The Maritime History of the Great Lakes
British Whig (Kingston, ON), July 28, 1836

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p.2 The undersigned, passengers on board the steamer Commodore Barrie, beg to offer to Capt. Patterson their thanks for his unremitted kindness and attention to themselves and the ladies accompanying them, and take the opportunity thus afforded them, to express the satisfaction they feel in having had the pleasures of their voyage so much heightened by the order and arrangement of every thing on board his excellent boat, and by the obliging demeanor of those persons under his direction.

Off Coburg, 18th July, 1836.

William Bingham, Thos. Benson,

Charles Allan, Edw. Beeston,

Auson Green, John Welsh,

Stephen Miles,

To Capt. Patterson, Commander Commodore Barrie.


p.3 Rideau Canal - Upwards of twelve barges are on their way to Kingston with goods for the Upper Canada Merchants, but by the latest advices from Long Island Rapids, the water was not then sufficiently high to permit them to pass the locks. This delay is occasioned it is said, by a slight leakage in the new works lately erected. Between this day and Sunday, it is confidently expected that all the absent barges and steamboats will have arrived in town. We have neither arrivals nor departures to report this week.

Steamboat Michigan - The receipts of this boat, during her late trip to Green Bay and Chicago, and back, we understand, were $14,226. She was absent from this port but 16 days. Facts such as these show more conclusively than whole columns of speculation, the extent and importance of the trade between this city and the "great west." [Buffalo Journal]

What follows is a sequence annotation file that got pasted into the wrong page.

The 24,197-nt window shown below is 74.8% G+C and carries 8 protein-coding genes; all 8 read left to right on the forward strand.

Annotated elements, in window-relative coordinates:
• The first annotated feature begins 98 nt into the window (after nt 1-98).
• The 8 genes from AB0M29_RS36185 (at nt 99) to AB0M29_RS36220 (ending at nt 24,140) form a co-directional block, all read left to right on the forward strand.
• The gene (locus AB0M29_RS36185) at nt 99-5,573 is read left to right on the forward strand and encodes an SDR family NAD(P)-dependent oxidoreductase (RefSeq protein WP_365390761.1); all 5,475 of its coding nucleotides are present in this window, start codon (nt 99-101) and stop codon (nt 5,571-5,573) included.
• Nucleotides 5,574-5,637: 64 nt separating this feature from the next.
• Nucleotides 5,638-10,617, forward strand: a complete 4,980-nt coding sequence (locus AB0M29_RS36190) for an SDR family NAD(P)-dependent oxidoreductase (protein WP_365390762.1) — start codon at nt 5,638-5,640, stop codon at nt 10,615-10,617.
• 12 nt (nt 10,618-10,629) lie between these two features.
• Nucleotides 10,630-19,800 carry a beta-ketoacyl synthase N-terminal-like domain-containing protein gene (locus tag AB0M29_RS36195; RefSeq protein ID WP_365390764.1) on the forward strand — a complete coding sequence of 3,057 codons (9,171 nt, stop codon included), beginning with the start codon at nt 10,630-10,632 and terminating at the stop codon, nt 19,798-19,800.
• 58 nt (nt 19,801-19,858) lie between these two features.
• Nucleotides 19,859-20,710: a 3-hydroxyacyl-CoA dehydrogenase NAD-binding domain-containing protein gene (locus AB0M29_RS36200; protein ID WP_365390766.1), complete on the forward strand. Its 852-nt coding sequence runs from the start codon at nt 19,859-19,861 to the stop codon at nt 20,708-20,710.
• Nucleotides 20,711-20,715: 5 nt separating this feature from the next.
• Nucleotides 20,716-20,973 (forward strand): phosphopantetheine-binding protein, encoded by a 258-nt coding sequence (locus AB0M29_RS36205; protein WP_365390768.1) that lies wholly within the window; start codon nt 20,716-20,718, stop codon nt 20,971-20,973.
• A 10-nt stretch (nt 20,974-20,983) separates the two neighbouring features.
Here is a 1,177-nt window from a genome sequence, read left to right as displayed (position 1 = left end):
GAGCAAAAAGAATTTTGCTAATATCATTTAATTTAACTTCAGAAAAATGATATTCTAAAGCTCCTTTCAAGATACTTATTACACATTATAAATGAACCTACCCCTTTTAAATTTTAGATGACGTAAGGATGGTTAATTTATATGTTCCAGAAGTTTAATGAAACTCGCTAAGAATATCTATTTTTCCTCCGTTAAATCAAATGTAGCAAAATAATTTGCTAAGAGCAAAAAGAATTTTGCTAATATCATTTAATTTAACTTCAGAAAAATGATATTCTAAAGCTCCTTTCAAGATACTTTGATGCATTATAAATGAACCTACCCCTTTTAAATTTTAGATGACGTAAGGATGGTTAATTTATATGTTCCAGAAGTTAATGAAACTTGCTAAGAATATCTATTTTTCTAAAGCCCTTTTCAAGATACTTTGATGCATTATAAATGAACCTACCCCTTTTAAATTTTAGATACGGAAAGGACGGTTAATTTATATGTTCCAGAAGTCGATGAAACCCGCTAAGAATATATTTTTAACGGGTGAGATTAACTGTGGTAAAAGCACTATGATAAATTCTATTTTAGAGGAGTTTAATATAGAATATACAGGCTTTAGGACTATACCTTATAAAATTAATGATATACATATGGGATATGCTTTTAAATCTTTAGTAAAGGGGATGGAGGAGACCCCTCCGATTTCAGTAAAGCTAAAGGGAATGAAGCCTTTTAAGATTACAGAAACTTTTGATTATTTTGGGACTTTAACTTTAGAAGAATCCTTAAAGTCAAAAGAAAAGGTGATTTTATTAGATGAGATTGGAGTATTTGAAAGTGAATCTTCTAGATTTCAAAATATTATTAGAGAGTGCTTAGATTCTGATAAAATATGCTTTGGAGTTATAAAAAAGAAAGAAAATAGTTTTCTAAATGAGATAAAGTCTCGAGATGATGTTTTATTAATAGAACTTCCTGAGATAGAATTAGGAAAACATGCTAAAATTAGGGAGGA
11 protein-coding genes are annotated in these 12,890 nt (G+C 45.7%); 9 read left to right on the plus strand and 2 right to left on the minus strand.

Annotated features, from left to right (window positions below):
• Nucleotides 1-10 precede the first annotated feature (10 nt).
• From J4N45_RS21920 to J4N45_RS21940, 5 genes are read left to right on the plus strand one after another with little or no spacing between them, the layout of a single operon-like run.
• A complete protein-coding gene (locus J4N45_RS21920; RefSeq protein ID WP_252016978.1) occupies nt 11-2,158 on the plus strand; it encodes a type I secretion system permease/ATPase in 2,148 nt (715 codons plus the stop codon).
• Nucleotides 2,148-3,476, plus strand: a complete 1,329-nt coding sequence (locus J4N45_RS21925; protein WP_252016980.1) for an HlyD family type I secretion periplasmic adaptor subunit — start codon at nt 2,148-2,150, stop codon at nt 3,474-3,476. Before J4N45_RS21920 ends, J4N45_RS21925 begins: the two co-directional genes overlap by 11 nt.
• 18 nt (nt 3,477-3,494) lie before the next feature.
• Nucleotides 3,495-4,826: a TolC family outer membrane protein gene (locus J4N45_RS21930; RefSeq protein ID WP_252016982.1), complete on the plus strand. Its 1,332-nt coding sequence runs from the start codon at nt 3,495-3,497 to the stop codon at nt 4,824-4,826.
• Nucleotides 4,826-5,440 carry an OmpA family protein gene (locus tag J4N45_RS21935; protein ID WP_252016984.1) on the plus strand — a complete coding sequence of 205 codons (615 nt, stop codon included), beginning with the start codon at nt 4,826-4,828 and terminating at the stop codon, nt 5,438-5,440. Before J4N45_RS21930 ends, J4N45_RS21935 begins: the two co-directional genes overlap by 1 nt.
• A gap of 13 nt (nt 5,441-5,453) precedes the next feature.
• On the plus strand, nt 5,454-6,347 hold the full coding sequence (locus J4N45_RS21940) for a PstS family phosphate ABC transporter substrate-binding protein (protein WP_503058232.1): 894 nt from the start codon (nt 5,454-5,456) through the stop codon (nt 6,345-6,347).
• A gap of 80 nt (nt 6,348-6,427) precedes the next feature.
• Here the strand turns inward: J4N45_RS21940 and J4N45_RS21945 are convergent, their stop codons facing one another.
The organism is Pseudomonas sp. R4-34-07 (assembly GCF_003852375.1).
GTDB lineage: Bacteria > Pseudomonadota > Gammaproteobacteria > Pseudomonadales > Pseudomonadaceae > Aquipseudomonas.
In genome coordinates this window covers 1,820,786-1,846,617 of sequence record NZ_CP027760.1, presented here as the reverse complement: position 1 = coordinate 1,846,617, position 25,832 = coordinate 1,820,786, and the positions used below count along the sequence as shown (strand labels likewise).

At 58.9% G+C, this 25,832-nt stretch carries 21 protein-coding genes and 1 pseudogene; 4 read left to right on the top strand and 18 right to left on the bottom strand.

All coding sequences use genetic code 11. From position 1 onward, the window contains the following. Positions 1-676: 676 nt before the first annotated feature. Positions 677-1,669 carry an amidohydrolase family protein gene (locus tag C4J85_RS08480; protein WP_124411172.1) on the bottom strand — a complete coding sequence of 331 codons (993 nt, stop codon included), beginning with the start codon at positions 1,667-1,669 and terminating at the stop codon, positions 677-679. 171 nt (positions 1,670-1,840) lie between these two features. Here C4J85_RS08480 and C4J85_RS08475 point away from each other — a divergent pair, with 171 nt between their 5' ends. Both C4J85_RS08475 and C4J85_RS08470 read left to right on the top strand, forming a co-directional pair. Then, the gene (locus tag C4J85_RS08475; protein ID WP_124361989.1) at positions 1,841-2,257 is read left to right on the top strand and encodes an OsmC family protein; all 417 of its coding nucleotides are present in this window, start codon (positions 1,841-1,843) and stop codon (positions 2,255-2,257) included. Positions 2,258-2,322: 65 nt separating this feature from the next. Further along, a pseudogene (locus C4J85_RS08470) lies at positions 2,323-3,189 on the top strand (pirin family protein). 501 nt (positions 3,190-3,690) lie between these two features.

The Sloop JOHN MARKS, Burthen about 50 Tons, Copper fastened, with Rigging etc. complete, having received a thorough repair on Mr. McIntyre's Railway, warrants her now in perfect order for immediate business.


Kingston, 27th July, 1836.

Steamer St. George - We regret to learn that this fine vessel, while on her passage from Prescott to Kingston, about one o'clock on Thursday morning last, struck on a rock 9 miles below French Creek, and got a hole in her bows. She continued her course to French Creek, where she is now lying. The cargo and furniture were all saved without receiving any material damage. It is expected that the St. George will proceed to Niagara on Monday to be repaired on the Rail Way.

Captain Harper, the able and experienced commander of the St. George, was lying sick at Kingston at the time of the accident. [Chronicle]

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July 28, 1836
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Rick Neilson
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Public domain: Copyright has expired according to the applicable Canadian or American laws. No restrictions on use.
Maritime History of the Great Lakes
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British Whig (Kingston, ON), July 28, 1836